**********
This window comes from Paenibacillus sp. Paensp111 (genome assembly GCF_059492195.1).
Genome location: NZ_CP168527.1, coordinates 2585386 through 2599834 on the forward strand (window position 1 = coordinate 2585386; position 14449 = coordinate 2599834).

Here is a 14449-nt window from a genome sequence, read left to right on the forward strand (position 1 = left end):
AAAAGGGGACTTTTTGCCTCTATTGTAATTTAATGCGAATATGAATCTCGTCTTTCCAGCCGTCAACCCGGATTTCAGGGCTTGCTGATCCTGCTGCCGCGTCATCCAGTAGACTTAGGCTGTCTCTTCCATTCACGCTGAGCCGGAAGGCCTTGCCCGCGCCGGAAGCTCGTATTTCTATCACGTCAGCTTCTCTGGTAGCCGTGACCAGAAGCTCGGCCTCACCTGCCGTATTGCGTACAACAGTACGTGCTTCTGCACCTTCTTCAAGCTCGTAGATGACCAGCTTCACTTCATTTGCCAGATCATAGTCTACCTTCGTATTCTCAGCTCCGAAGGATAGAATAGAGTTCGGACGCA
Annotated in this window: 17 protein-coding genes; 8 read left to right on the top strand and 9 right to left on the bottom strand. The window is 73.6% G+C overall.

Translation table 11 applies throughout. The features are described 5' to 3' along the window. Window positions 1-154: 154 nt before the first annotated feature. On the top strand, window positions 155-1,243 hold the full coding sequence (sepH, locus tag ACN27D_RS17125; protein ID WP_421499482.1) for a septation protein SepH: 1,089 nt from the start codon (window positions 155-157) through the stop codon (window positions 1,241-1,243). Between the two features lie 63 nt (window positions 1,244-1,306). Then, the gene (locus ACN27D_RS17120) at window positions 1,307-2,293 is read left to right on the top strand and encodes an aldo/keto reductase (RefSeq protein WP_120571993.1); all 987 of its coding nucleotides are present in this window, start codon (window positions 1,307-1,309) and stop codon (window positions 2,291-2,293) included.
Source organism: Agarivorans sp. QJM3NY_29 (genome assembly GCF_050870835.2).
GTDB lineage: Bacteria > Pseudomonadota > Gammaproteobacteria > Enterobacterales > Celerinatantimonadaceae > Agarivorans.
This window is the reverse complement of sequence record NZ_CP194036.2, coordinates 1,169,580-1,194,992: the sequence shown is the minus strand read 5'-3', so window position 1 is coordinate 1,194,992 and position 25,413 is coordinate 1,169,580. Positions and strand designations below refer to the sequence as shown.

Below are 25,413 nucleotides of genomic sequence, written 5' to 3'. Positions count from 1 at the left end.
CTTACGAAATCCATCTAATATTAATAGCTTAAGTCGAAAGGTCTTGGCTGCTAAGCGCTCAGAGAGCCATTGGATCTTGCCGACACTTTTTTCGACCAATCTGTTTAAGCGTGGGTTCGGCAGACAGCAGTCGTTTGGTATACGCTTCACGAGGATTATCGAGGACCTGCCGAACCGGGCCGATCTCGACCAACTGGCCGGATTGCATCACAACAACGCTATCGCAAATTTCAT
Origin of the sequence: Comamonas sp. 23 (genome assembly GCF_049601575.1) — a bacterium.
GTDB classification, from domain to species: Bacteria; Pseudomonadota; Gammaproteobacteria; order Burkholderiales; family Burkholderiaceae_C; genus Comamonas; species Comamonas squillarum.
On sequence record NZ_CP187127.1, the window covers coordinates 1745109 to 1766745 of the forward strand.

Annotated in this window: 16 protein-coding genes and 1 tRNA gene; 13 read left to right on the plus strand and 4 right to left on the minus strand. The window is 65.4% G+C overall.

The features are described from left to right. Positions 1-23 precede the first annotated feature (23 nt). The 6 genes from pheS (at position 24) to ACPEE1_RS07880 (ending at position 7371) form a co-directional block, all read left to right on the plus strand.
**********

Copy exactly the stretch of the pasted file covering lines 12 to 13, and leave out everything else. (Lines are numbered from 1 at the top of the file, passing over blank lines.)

Origin of the sequence: Comamonas sp. 23 (genome assembly GCF_049601575.1) — a bacterium.
GTDB classification, from domain to species: Bacteria; Pseudomonadota; Gammaproteobacteria; order Burkholderiales; family Burkholderiaceae_C; genus Comamonas; species Comamonas squillarum.